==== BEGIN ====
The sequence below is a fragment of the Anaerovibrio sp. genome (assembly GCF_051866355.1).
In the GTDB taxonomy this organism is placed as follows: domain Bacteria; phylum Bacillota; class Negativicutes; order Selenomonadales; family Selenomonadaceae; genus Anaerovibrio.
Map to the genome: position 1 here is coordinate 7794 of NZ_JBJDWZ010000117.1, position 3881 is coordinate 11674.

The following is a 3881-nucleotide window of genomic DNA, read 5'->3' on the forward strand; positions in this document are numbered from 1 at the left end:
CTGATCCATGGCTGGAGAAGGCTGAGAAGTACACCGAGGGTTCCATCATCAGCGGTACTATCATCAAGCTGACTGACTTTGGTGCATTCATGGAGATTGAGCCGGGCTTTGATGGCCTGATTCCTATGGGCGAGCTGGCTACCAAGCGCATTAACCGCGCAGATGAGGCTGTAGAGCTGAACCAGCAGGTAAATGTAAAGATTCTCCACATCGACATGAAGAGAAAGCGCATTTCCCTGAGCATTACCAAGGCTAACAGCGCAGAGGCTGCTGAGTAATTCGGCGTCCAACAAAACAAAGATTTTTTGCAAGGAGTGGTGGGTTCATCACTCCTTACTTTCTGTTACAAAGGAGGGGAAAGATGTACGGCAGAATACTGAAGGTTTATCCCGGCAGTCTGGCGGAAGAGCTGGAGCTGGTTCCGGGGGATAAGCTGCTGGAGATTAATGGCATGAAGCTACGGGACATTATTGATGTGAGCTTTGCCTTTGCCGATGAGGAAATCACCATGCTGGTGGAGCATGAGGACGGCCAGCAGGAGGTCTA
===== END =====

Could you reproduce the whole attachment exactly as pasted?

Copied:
The sequence below is a fragment of the Anaerovibrio sp. genome (assembly GCF_051866355.1).
In the GTDB taxonomy this organism is placed as follows: domain Bacteria; phylum Bacillota; class Negativicutes; order Selenomonadales; family Selenomonadaceae; genus Anaerovibrio.
Map to the genome: position 1 here is coordinate 7794 of NZ_JBJDWZ010000117.1, position 3881 is coordinate 11674.

The following is a 3881-nucleotide window of genomic DNA, read 5'->3' on the forward strand; positions in this document are numbered from 1 at the left end:
CTGATCCATGGCTGGAGAAGGCTGAGAAGTACACCGAGGGTTCCATCATCAGCGGTACTATCATCAAGCTGACTGACTTTGGTGCATTCATGGAGATTGAGCCGGGCTTTGATGGCCTGATTCCTATGGGCGAGCTGGCTACCAAGCGCATTAACCGCGCAGATGAGGCTGTAGAGCTGAACCAGCAGGTAAATGTAAAGATTCTCCACATCGACATGAAGAGAAAGCGCATTTCCCTGAGCATTACCAAGGCTAACAGCGCAGAGGCTGCTGAGTAATTCGGCGTCCAACAAAACAAAGATTTTTTGCAAGGAGTGGTGGGTTCATCACTCCTTACTTTCTGTTACAAAGGAGGGGAAAGATGTACGGCAGAATACTGAAGGTTTATCCCGGCAGTCTGGCGGAAGAGCTGGAGCTGGTTCCGGGGGATAAGCTGCTGGAGATTAATGGCATGAAGCTACGGGACATTATTGATGTGAGCTTTGCCTTTGCCGATGAGGAAATCACCATGCTGGTGGAGCATGAGGACGGCCAGCAGGAGGTCTA